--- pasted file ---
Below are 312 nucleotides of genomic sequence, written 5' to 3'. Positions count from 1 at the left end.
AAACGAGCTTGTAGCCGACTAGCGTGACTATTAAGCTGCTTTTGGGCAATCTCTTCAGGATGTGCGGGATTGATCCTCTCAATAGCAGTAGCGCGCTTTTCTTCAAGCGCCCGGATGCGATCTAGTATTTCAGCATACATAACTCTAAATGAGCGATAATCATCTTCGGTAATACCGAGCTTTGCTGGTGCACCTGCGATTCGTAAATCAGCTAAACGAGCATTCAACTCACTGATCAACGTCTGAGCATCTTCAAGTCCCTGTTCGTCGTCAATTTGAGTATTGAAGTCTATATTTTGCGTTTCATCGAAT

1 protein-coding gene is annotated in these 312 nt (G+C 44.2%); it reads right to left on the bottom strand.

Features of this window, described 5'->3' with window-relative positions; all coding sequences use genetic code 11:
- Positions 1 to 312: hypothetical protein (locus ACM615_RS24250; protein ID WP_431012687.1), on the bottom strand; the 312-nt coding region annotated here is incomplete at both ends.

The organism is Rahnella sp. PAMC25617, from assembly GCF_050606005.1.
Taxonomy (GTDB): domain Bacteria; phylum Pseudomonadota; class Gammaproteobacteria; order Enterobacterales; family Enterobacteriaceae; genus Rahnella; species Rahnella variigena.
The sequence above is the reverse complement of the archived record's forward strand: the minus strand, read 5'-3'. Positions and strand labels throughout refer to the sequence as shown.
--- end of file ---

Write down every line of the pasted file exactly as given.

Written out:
Below are 312 nucleotides of genomic sequence, written 5' to 3'. Positions count from 1 at the left end.
AAACGAGCTTGTAGCCGACTAGCGTGACTATTAAGCTGCTTTTGGGCAATCTCTTCAGGATGTGCGGGATTGATCCTCTCAATAGCAGTAGCGCGCTTTTCTTCAAGCGCCCGGATGCGATCTAGTATTTCAGCATACATAACTCTAAATGAGCGATAATCATCTTCGGTAATACCGAGCTTTGCTGGTGCACCTGCGATTCGTAAATCAGCTAAACGAGCATTCAACTCACTGATCAACGTCTGAGCATCTTCAAGTCCCTGTTCGTCGTCAATTTGAGTATTGAAGTCTATATTTTGCGTTTCATCGAAT

1 protein-coding gene is annotated in these 312 nt (G+C 44.2%); it reads right to left on the bottom strand.

Features of this window, described 5'->3' with window-relative positions; all coding sequences use genetic code 11:
- Positions 1 to 312: hypothetical protein (locus ACM615_RS24250; protein ID WP_431012687.1), on the bottom strand; the 312-nt coding region annotated here is incomplete at both ends.

The organism is Rahnella sp. PAMC25617, from assembly GCF_050606005.1.
Taxonomy (GTDB): domain Bacteria; phylum Pseudomonadota; class Gammaproteobacteria; order Enterobacterales; family Enterobacteriaceae; genus Rahnella; species Rahnella variigena.
The sequence above is the reverse complement of the archived record's forward strand: the minus strand, read 5'-3'. Positions and strand labels throughout refer to the sequence as shown.